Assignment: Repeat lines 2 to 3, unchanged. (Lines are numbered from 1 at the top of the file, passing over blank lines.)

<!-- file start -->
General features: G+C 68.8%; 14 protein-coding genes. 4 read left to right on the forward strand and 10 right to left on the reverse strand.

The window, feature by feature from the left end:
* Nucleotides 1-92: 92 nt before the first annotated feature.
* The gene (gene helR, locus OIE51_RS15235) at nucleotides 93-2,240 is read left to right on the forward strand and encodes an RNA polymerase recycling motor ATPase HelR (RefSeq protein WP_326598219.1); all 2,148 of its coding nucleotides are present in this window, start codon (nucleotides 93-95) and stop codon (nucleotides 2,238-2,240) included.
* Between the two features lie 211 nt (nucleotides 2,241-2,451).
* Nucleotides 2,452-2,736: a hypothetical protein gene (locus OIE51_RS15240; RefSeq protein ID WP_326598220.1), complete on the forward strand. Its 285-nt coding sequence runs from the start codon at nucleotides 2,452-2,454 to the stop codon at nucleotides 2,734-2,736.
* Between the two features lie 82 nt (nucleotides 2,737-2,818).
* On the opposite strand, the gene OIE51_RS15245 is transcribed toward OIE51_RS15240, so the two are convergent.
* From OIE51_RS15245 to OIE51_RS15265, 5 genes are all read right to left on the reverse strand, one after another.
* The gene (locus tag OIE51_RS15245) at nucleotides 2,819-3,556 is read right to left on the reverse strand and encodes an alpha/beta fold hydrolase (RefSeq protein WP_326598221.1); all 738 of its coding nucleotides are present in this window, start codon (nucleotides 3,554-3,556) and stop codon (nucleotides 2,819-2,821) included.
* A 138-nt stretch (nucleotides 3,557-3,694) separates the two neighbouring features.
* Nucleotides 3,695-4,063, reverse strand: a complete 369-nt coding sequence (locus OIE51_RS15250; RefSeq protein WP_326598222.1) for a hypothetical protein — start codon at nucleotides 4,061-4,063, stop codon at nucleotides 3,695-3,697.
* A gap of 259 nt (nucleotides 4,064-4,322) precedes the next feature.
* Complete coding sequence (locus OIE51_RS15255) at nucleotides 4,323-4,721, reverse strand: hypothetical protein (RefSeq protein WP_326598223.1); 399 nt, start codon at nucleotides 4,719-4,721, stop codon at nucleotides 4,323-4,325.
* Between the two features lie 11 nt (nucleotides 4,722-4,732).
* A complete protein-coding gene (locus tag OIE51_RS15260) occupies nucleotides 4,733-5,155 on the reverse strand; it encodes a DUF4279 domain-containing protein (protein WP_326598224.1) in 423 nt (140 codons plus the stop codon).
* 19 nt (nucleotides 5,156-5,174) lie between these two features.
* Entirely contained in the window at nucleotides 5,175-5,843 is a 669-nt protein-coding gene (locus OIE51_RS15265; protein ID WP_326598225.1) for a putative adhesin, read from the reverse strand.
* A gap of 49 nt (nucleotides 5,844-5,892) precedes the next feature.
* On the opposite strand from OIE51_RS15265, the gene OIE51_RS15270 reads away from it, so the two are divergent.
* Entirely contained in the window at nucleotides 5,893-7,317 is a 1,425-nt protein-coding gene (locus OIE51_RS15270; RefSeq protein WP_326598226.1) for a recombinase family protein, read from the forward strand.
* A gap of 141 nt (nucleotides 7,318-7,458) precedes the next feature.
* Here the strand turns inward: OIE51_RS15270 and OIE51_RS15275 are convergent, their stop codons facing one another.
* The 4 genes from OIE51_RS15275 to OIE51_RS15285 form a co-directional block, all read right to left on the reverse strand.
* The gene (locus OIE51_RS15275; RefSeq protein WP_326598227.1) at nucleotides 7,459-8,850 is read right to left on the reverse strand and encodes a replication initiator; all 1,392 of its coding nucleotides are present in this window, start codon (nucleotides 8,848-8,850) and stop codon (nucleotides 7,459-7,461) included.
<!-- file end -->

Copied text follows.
The window, feature by feature from the left end:
* Nucleotides 1-92: 92 nt before the first annotated feature.